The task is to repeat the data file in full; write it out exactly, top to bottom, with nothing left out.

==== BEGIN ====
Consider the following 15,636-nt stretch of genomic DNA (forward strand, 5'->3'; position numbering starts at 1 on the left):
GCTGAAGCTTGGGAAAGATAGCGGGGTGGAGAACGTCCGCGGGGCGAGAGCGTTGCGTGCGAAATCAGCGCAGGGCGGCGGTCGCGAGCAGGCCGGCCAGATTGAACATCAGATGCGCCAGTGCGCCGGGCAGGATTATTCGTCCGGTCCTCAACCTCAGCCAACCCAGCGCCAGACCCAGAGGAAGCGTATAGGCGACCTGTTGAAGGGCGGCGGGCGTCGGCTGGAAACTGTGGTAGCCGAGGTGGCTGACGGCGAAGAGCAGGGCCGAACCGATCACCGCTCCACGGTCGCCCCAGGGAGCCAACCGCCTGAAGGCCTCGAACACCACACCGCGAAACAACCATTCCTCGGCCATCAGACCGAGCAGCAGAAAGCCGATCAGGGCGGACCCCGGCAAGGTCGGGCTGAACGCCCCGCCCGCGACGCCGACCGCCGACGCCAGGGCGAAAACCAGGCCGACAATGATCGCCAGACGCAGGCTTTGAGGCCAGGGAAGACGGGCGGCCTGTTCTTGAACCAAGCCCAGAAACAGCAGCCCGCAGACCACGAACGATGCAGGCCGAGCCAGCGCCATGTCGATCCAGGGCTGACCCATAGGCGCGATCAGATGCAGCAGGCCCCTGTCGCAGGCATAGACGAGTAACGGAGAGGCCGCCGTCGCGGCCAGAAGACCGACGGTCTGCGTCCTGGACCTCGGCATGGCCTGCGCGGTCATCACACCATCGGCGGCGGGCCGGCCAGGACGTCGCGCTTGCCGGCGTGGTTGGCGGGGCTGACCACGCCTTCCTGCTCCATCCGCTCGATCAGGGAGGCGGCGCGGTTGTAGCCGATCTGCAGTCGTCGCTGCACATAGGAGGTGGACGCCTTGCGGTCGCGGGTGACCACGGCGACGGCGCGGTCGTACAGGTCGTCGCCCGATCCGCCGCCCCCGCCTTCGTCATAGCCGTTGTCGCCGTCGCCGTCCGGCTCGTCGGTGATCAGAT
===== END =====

Consider the following 15,636-nt stretch of genomic DNA (forward strand, 5'->3'; position numbering starts at 1 on the left):
GCTGAAGCTTGGGAAAGATAGCGGGGTGGAGAACGTCCGCGGGGCGAGAGCGTTGCGTGCGAAATCAGCGCAGGGCGGCGGTCGCGAGCAGGCCGGCCAGATTGAACATCAGATGCGCCAGTGCGCCGGGCAGGATTATTCGTCCGGTCCTCAACCTCAGCCAACCCAGCGCCAGACCCAGAGGAAGCGTATAGGCGACCTGTTGAAGGGCGGCGGGCGTCGGCTGGAAACTGTGGTAGCCGAGGTGGCTGACGGCGAAGAGCAGGGCCGAACCGATCACCGCTCCACGGTCGCCCCAGGGAGCCAACCGCCTGAAGGCCTCGAACACCACACCGCGAAACAACCATTCCTCGGCCATCAGACCGAGCAGCAGAAAGCCGATCAGGGCGGACCCCGGCAAGGTCGGGCTGAACGCCCCGCCCGCGACGCCGACCGCCGACGCCAGGGCGAAAACCAGGCCGACAATGATCGCCAGACGCAGGCTTTGAGGCCAGGGAAGACGGGCGGCCTGTTCTTGAACCAAGCCCAGAAACAGCAGCCCGCAGACCACGAACGATGCAGGCCGAGCCAGCGCCATGTCGATCCAGGGCTGACCCATAGGCGCGATCAGATGCAGCAGGCCCCTGTCGCAGGCATAGACGAGTAACGGAGAGGCCGCCGTCGCGGCCAGAAGACCGACGGTCTGCGTCCTGGACCTCGGCATGGCCTGCGCGGTCATCACACCATCGGCGGCGGGCCGGCCAGGACGTCGCGCTTGCCGGCGTGGTTGGCGGGGCTGACCACGCCTTCCTGCTCCATCCGCTCGATCAGGGAGGCGGCGCGGTTGTAGCCGATCTGCAGTCGTCGCTGCACATAGGAGGTGGACGCCTTGCGGTCGCGGGTGACCACGGCGACGGCGCGGTCGTACAGGTCGTCGCCCGATCCGCCGCCCCCGCCTTCGTCATAGCCGTTGTCGCCGTCGCCGTCCGGCTCGTCGGTGATCAGAT